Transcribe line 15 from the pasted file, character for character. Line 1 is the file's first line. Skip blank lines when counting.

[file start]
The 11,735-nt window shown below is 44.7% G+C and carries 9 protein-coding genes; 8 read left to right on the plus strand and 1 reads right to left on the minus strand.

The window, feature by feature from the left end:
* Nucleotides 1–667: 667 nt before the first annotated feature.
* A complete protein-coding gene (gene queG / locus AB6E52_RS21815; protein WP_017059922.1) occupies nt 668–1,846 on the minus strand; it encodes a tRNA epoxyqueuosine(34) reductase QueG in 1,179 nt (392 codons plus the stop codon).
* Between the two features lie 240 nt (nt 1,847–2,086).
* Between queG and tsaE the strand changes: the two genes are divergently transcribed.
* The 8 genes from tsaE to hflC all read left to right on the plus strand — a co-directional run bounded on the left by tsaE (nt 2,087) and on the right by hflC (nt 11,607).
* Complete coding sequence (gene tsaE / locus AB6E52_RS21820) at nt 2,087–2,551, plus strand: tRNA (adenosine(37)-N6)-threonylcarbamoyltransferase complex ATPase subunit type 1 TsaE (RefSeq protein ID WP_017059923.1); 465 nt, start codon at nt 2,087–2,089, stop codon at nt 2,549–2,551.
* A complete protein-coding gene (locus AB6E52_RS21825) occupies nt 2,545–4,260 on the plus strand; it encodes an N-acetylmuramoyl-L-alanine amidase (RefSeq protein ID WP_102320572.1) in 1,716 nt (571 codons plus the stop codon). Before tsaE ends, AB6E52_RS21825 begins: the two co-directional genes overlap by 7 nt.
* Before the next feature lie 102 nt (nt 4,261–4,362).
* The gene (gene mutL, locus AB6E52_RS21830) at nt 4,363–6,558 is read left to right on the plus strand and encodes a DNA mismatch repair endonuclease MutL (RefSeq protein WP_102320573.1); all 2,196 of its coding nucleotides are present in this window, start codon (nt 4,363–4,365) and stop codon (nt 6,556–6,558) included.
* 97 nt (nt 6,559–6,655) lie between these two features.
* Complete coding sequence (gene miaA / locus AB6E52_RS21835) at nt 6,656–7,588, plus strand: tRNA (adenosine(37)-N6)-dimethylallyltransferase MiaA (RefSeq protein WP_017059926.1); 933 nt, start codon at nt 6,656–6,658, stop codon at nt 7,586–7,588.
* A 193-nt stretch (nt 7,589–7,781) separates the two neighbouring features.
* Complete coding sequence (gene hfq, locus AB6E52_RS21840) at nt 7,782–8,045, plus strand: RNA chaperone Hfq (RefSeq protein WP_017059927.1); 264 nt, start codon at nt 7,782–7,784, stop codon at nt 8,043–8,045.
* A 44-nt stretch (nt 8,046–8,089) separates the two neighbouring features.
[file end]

* Complete coding sequence (gene hfq, locus AB6E52_RS21840) at nt 7,782–8,045, plus strand: RNA chaperone Hfq (RefSeq protein WP_017059927.1); 264 nt, start codon at nt 7,782–7,784, stop codon at nt 8,043–8,045.